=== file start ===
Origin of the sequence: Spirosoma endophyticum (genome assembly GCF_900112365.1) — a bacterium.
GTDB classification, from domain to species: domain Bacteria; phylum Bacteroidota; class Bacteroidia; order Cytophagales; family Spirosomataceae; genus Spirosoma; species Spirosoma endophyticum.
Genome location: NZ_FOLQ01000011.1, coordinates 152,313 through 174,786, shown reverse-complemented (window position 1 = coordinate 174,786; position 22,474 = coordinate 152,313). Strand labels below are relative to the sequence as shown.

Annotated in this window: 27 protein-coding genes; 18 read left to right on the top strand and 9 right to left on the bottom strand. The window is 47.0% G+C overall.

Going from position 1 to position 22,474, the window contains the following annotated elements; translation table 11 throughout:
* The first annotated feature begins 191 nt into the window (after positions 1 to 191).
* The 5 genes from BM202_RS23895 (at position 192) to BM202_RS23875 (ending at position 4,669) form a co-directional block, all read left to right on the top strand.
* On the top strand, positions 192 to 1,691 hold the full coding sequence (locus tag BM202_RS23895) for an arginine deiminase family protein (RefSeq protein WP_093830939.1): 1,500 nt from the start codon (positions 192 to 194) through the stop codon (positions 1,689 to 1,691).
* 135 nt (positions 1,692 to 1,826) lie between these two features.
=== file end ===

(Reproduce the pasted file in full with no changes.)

Origin of the sequence: Spirosoma endophyticum (genome assembly GCF_900112365.1) — a bacterium.
GTDB classification, from domain to species: domain Bacteria; phylum Bacteroidota; class Bacteroidia; order Cytophagales; family Spirosomataceae; genus Spirosoma; species Spirosoma endophyticum.
Genome location: NZ_FOLQ01000011.1, coordinates 152,313 through 174,786, shown reverse-complemented (window position 1 = coordinate 174,786; position 22,474 = coordinate 152,313). Strand labels below are relative to the sequence as shown.

Annotated in this window: 27 protein-coding genes; 18 read left to right on the top strand and 9 right to left on the bottom strand. The window is 47.0% G+C overall.

Going from position 1 to position 22,474, the window contains the following annotated elements; translation table 11 throughout:
* The first annotated feature begins 191 nt into the window (after positions 1 to 191).
* The 5 genes from BM202_RS23895 (at position 192) to BM202_RS23875 (ending at position 4,669) form a co-directional block, all read left to right on the top strand.
* On the top strand, positions 192 to 1,691 hold the full coding sequence (locus tag BM202_RS23895) for an arginine deiminase family protein (RefSeq protein WP_093830939.1): 1,500 nt from the start codon (positions 192 to 194) through the stop codon (positions 1,689 to 1,691).
* 135 nt (positions 1,692 to 1,826) lie between these two features.